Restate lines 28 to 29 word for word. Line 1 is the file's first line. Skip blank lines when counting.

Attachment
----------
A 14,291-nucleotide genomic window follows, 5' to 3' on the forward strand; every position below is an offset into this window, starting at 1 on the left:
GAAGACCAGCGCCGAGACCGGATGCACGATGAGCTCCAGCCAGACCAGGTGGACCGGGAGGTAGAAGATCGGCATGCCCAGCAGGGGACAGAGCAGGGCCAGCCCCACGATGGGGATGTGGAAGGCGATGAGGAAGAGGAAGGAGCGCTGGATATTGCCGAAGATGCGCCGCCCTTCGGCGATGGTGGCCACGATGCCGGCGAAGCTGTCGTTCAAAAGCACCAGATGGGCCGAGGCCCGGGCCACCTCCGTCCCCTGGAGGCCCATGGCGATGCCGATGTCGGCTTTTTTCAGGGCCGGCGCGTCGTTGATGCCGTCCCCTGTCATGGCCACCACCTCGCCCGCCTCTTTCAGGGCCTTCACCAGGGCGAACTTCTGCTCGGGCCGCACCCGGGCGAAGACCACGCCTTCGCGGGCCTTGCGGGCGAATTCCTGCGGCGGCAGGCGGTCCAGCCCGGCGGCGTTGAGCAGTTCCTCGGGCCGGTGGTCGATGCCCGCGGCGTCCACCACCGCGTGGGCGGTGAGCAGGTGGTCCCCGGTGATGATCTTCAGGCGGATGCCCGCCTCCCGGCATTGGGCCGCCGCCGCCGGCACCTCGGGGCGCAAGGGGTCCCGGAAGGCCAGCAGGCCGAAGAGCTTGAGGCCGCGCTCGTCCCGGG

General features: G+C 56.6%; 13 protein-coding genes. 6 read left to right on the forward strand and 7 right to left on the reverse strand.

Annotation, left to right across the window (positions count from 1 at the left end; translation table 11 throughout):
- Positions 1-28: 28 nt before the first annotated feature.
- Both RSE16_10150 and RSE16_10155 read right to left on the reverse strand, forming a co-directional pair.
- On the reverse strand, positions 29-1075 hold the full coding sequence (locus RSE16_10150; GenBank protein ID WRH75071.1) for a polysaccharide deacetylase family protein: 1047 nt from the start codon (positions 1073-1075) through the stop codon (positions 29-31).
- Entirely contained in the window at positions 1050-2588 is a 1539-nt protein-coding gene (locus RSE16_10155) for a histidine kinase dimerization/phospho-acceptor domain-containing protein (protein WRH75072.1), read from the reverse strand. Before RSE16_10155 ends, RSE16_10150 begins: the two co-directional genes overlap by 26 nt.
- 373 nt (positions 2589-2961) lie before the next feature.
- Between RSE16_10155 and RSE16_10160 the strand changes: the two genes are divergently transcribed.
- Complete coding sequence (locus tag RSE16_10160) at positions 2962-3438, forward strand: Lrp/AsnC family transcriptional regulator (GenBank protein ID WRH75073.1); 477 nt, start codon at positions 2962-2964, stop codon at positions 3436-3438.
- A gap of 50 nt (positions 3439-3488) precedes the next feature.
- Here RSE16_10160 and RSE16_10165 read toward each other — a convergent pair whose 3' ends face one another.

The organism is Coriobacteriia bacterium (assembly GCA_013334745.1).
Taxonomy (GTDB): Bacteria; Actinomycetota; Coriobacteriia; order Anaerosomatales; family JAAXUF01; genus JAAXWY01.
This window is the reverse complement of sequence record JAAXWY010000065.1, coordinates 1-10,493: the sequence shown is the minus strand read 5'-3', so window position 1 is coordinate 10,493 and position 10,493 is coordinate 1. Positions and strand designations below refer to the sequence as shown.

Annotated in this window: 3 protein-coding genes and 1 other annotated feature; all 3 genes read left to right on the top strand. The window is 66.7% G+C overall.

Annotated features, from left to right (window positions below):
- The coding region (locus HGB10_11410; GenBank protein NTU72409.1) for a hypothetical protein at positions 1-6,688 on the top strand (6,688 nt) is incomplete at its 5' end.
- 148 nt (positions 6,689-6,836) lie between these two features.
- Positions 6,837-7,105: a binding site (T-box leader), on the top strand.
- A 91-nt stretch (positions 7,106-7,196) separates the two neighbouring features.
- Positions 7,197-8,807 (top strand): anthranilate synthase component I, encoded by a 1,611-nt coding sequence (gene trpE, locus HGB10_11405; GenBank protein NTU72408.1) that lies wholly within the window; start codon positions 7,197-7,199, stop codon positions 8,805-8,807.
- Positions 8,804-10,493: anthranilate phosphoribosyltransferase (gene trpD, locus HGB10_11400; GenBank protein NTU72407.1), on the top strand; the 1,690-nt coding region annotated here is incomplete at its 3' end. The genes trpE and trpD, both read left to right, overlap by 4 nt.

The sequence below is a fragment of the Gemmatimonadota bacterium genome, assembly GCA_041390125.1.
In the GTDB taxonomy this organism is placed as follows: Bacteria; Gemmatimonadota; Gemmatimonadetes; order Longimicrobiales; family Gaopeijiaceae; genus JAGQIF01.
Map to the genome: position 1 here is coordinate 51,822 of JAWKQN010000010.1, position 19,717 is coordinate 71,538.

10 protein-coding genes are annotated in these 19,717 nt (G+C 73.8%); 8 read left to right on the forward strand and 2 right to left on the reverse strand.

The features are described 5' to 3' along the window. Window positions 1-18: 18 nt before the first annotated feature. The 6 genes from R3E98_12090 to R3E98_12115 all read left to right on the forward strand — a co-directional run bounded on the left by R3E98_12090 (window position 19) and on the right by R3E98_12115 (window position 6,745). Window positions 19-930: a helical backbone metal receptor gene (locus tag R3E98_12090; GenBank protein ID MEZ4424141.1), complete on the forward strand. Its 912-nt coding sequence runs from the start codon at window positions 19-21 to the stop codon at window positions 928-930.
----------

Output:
10 protein-coding genes are annotated in these 19,717 nt (G+C 73.8%); 8 read left to right on the forward strand and 2 right to left on the reverse strand.

The features are described 5' to 3' along the window. Window positions 1-18: 18 nt before the first annotated feature. The 6 genes from R3E98_12090 to R3E98_12115 all read left to right on the forward strand — a co-directional run bounded on the left by R3E98_12090 (window position 19) and on the right by R3E98_12115 (window position 6,745). Window positions 19-930: a helical backbone metal receptor gene (locus tag R3E98_12090; GenBank protein ID MEZ4424141.1), complete on the forward strand. Its 912-nt coding sequence runs from the start codon at window positions 19-21 to the stop codon at window positions 928-930.